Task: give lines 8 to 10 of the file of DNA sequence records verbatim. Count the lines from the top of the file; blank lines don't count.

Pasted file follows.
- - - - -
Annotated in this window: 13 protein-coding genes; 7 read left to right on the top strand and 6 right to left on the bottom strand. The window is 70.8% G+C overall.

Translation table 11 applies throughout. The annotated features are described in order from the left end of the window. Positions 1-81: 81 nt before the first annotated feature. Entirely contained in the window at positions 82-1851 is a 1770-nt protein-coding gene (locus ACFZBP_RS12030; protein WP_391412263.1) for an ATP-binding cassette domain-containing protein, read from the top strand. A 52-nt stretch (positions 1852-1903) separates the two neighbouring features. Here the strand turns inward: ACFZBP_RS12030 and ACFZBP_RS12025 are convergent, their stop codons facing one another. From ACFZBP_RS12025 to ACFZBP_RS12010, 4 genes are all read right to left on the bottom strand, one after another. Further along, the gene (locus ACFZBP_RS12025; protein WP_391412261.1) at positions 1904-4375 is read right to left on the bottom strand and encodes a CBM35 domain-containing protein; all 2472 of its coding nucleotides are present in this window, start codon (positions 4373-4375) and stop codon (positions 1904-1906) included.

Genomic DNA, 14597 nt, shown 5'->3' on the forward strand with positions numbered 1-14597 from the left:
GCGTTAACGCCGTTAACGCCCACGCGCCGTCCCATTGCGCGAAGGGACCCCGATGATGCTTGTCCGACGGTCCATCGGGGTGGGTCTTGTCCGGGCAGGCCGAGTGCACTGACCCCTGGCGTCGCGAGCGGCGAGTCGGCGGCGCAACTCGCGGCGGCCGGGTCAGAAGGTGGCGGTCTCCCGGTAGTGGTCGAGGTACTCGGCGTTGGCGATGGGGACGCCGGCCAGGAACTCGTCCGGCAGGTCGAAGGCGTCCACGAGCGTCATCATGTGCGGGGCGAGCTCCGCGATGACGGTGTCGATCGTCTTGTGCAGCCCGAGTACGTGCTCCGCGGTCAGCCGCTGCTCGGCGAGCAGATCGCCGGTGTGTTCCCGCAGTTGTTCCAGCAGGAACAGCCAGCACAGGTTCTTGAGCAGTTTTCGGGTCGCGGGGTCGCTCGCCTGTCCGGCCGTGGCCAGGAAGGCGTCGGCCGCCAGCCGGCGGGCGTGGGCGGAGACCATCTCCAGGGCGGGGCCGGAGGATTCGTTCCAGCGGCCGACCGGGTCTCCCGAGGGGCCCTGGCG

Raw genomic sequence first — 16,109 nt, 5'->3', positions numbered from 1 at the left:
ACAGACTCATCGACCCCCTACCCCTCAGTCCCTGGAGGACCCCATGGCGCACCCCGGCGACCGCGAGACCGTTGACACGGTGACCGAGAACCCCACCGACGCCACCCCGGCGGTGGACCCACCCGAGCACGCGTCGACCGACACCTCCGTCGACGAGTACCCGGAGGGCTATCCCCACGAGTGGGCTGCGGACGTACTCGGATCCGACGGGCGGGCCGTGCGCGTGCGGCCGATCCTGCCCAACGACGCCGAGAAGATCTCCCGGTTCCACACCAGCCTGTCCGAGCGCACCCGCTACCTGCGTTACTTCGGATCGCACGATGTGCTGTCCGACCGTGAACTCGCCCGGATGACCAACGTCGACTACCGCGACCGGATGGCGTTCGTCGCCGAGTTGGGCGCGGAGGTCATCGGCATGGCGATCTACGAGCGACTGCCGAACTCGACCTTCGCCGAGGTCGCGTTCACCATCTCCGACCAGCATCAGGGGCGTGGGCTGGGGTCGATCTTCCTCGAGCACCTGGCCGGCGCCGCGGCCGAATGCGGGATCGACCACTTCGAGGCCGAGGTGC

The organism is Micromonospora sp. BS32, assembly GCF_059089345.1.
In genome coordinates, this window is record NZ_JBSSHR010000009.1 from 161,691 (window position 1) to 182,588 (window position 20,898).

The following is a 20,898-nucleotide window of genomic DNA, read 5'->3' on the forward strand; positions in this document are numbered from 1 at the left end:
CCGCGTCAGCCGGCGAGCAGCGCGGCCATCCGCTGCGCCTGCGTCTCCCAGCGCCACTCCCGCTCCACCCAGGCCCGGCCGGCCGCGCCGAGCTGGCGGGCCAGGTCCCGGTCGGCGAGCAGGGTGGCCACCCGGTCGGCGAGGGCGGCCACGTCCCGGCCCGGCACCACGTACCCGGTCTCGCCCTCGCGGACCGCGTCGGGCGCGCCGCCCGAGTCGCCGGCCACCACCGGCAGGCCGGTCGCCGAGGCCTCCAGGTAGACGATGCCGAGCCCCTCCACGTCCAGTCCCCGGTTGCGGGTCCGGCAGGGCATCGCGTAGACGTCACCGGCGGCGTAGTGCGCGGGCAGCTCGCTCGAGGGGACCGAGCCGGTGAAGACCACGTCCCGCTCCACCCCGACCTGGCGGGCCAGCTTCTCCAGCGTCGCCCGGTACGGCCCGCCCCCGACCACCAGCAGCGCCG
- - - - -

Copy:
In genome coordinates, this window is record NZ_JBSSHR010000009.1 from 161,691 (window position 1) to 182,588 (window position 20,898).

The following is a 20,898-nucleotide window of genomic DNA, read 5'->3' on the forward strand; positions in this document are numbered from 1 at the left end:
CCGCGTCAGCCGGCGAGCAGCGCGGCCATCCGCTGCGCCTGCGTCTCCCAGCGCCACTCCCGCTCCACCCAGGCCCGGCCGGCCGCGCCGAGCTGGCGGGCCAGGTCCCGGTCGGCGAGCAGGGTGGCCACCCGGTCGGCGAGGGCGGCCACGTCCCGGCCCGGCACCACGTACCCGGTCTCGCCCTCGCGGACCGCGTCGGGCGCGCCGCCCGAGTCGCCGGCCACCACCGGCAGGCCGGTCGCCGAGGCCTCCAGGTAGACGATGCCGAGCCCCTCCACGTCCAGTCCCCGGTTGCGGGTCCGGCAGGGCATCGCGTAGACGTCACCGGCGGCGTAGTGCGCGGGCAGCTCGCTCGAGGGGACCGAGCCGGTGAAGACCACGTCCCGCTCCACCCCGACCTGGCGGGCCAGCTTCTCCAGCGTCGCCCGGTACGGCCCGCCCCCGACCACCAGCAGCGCCG